Winter's Tale

By Di Golding

Mailed on February 23, 2014

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Dear Marko Costanzo
Foley Artist

Dear Marko,

Being a foley artist must be a fun job. You get to use common objects to recreate every nuance of sound that isn’t picked up on set. This must train your ears to be extra sensitive to the everyday sounds that go unnoticed by the average person.

How is it, then, that you didn’t hear the ticking noise when this bomb got dropped in your lap?

I’m sure for a man of your talents, the script sounded pretty juicy: horse hoofs-stepping on cobblestone, clanging iron gates, rusty locks opening, a safe being cracked, a coal furnace on the verge of explosion, gunshots, punches. Lots for you to do here. In one of the first scenes, a coin is flipped in the air and makes a satisfying ping sound. Coincidentally, that was the exact same noise my disbelief made as it broke free from the tenuous wire upon which it had been suspended.

It’s not your fault. If you gave a six-year-old a Skittles and Red Bull smoothie and asked him to tell you a love story about a magical white horse and a beautiful girl that lives in a tent on top of a mansion, he couldn’t possibly come up with anything as fantastical and rambling as Winter’s Tale.

Perhaps you can help me out here. I think it goes something like this: an orphaned thief is pursued by the menacing gang leader who works for the Devil, and one night breaks into a mansion where he is thwarted by a squeaky floorboard that exposes his intentions to a wealthy young woman dying of consumption. They fall in love and flee to her family estate beside a frozen lake, where after one romantic night together, she dies and he becomes immortal. And then he appears as an amnesiac in modern day New York where he meets another girl…who also happens to be dying.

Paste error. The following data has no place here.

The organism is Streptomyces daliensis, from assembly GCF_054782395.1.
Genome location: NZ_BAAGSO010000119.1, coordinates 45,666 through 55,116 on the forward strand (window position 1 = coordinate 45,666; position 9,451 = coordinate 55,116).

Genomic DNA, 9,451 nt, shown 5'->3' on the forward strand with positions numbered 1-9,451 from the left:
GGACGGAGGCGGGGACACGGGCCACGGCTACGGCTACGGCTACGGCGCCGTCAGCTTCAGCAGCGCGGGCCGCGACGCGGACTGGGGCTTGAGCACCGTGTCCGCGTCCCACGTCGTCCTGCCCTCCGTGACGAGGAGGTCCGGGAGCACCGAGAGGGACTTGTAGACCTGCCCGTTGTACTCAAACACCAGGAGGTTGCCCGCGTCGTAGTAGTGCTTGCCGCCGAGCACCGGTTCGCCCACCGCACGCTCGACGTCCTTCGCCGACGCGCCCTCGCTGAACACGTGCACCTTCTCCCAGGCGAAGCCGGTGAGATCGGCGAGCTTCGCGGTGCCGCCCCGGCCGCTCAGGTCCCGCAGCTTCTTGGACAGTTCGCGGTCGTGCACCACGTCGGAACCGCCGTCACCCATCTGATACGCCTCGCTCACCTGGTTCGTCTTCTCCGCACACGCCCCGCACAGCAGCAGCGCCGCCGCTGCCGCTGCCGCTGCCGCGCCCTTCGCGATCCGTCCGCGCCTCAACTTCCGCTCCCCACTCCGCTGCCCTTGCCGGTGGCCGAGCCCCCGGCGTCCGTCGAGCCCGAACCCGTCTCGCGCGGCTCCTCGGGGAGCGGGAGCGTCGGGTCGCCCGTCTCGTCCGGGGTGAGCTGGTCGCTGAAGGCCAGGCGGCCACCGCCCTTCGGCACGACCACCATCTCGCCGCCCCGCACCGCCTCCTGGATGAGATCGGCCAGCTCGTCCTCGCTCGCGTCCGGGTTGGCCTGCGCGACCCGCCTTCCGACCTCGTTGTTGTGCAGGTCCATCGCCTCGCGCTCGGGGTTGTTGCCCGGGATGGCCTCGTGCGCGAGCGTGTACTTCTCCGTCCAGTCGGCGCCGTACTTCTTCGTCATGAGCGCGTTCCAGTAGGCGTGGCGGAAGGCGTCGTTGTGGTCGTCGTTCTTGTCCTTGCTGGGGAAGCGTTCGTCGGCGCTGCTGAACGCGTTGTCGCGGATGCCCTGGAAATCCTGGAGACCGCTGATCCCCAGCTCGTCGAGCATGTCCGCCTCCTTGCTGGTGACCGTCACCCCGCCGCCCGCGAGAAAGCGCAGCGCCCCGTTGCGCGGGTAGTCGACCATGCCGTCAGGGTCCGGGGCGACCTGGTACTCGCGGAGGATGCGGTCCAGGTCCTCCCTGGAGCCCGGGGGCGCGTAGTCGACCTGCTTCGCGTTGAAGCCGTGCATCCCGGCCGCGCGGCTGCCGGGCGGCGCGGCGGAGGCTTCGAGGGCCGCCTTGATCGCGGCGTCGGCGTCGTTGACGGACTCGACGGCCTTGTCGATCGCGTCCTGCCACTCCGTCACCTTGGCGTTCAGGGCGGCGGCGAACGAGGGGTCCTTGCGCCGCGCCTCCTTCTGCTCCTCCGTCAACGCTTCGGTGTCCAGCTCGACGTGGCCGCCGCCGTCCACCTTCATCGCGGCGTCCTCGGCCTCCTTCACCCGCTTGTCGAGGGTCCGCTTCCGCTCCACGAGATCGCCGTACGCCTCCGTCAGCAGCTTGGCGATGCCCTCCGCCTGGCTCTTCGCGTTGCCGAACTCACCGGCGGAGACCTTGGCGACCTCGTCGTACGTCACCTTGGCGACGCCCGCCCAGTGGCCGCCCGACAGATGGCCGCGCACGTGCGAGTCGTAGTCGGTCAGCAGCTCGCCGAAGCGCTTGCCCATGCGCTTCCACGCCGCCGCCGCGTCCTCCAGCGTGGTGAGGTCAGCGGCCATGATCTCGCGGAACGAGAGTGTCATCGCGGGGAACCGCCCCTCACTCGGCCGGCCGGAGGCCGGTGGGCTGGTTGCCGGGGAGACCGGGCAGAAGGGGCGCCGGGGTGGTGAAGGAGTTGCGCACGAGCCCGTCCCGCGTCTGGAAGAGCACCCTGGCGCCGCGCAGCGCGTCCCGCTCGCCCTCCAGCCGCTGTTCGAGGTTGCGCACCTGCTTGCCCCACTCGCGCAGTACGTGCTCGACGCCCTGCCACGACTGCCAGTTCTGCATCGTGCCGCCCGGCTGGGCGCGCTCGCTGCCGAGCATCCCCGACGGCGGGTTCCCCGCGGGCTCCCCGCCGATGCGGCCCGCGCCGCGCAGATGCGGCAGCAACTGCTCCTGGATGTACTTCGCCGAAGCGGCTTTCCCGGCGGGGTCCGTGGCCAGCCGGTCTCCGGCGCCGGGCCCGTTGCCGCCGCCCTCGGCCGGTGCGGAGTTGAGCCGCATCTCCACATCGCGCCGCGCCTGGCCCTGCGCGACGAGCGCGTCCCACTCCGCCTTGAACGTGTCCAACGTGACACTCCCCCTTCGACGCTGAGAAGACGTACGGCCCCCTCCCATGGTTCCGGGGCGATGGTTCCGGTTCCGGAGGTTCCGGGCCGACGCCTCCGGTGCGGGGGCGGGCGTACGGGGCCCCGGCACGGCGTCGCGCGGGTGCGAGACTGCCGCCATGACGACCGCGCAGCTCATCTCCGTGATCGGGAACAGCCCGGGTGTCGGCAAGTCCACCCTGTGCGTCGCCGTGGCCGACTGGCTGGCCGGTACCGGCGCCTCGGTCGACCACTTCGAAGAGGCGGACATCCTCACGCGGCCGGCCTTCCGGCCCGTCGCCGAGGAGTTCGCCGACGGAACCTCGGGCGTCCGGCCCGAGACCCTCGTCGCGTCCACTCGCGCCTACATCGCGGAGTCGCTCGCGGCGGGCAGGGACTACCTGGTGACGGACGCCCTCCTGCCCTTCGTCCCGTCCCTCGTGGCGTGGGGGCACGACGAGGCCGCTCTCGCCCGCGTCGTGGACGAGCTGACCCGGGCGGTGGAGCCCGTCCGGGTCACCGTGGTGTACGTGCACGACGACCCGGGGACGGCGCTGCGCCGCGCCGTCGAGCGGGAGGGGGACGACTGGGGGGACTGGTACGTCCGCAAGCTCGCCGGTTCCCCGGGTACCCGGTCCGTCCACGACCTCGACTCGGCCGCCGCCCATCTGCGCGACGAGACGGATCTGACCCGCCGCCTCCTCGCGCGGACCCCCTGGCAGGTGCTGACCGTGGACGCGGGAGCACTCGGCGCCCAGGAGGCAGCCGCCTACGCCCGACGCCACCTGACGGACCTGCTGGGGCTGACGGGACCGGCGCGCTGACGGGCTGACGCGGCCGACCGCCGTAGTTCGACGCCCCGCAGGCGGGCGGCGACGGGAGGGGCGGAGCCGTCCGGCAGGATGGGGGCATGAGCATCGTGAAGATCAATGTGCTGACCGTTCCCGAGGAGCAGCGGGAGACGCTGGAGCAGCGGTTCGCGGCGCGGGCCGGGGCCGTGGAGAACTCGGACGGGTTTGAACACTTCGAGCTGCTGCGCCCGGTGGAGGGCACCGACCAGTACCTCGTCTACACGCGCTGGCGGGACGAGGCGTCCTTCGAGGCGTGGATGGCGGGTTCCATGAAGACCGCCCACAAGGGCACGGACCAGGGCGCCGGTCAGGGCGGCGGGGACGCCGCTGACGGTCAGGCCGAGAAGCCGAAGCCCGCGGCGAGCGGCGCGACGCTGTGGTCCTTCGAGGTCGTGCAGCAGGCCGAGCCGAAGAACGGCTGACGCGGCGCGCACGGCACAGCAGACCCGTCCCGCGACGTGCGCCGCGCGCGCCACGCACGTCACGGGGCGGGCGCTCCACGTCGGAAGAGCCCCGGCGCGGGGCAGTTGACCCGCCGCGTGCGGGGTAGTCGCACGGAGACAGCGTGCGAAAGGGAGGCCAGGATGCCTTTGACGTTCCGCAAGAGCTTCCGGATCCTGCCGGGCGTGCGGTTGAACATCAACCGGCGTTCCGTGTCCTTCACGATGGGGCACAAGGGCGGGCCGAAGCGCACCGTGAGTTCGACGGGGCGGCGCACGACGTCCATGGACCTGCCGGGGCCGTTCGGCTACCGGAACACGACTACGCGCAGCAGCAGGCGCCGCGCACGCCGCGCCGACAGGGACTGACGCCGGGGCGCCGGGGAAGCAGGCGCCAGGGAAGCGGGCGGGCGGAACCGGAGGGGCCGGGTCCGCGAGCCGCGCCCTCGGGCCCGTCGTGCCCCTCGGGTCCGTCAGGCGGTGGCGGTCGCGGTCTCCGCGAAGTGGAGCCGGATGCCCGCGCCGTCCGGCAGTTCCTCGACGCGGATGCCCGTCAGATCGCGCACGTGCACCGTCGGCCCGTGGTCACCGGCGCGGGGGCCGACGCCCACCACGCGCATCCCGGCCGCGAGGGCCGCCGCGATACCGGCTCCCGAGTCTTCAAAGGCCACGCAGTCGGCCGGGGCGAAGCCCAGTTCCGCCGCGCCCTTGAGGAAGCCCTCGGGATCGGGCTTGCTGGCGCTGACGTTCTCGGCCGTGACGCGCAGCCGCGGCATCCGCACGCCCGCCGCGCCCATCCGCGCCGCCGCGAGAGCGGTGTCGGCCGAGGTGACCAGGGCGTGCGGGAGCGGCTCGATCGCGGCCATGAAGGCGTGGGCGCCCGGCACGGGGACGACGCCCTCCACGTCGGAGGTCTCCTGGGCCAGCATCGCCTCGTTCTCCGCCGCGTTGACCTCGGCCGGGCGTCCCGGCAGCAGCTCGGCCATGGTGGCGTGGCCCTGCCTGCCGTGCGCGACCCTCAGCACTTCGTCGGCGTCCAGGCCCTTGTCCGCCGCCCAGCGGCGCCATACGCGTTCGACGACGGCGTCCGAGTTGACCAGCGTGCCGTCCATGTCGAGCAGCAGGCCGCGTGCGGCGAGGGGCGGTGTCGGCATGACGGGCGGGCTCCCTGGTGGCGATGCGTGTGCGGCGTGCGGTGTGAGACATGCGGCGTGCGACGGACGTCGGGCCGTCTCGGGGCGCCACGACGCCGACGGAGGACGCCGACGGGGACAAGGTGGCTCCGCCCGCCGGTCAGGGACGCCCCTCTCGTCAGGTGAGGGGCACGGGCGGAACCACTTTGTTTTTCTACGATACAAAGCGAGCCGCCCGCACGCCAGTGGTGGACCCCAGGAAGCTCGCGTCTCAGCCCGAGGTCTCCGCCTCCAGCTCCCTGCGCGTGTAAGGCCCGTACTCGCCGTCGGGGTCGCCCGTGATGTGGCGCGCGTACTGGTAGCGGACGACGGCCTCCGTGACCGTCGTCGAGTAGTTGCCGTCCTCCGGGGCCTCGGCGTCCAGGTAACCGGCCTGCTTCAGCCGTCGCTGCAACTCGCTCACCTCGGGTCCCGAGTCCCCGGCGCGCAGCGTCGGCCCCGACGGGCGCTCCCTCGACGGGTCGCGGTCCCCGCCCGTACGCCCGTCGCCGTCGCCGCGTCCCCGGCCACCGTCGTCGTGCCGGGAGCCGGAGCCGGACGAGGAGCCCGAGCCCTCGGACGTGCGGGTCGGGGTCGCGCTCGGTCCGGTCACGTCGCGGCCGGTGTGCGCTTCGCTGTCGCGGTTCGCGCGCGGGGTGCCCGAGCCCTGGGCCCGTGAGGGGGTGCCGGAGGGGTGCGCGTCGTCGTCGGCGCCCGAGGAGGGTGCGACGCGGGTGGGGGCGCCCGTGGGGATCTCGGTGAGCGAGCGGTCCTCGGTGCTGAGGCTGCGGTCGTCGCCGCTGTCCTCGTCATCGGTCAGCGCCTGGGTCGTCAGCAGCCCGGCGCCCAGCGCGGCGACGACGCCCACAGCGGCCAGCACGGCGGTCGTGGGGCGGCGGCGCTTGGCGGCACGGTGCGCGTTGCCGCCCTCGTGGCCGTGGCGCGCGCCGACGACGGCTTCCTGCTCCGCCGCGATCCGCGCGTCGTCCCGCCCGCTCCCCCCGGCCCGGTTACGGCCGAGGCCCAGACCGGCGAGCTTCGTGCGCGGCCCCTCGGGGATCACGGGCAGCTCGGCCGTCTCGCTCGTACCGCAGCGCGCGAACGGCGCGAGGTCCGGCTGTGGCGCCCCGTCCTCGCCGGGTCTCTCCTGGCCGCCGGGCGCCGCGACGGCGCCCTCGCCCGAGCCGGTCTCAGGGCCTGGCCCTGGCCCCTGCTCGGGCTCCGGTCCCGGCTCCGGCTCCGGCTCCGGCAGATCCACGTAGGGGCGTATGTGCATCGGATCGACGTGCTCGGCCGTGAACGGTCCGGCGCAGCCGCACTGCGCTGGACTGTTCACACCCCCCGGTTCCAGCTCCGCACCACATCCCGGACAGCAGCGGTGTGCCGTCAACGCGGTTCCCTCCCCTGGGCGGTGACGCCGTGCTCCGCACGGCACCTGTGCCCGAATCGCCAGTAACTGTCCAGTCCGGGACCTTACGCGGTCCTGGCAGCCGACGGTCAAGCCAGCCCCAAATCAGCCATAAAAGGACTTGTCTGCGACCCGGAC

Or something like that. I’m not even sure. Maybe I should just ask the six-year-old.

Lucifer, played by Will Smith (who appears to have mistakenly wandered in from one of his kid’s video shoots, which must explain why he’s wearing Hammer pants in 19th century New York), vainly attempts to lay out the larger theme for us: everyone has a miracle inside of them. In this world, some people can be reincarnated and those in heaven have the choice to come back and walk the earth as mortals. Now, I’m not religious, but I did find myself praying for this movie to redeem itself. Will the orphan with a heart-of-gold and the beautiful dead girl be reunited? Will Russell Crowe’s menacing Perley Soames and his henchmen get their comeuppance? Is Jennifer Connelly’s daughter going to live? Not once did I fear that bad things wouldn’t happen to the bad people and good things would happen to the good people. The tension in this film is so slack you could cut it with a dead trout. There’s a new foley sound for you!

With it’s chilly, saturated jewel tones and sumptuous Edwardian sets, this film, on its surface, is stunning. The leads have genuine chemistry; Jessica Brown Findlay looks like a Botticelli painting and Colin Farrell’s face isn’t quite as punchable as usual (quite a feat considering he’s meant to be playing a 21-year-old). The action scenes are also well-shot, the CGI elements aren’t obtrusive, and your foley work compliments it all wonderfully. I don’t doubt that everyone brought their A-game to this film, but when the story is as tedious as this one, none of the details matter.

Sadly, there’s no sound effect loud enough to mask the sound of suck.

Hoping to hear form you again,


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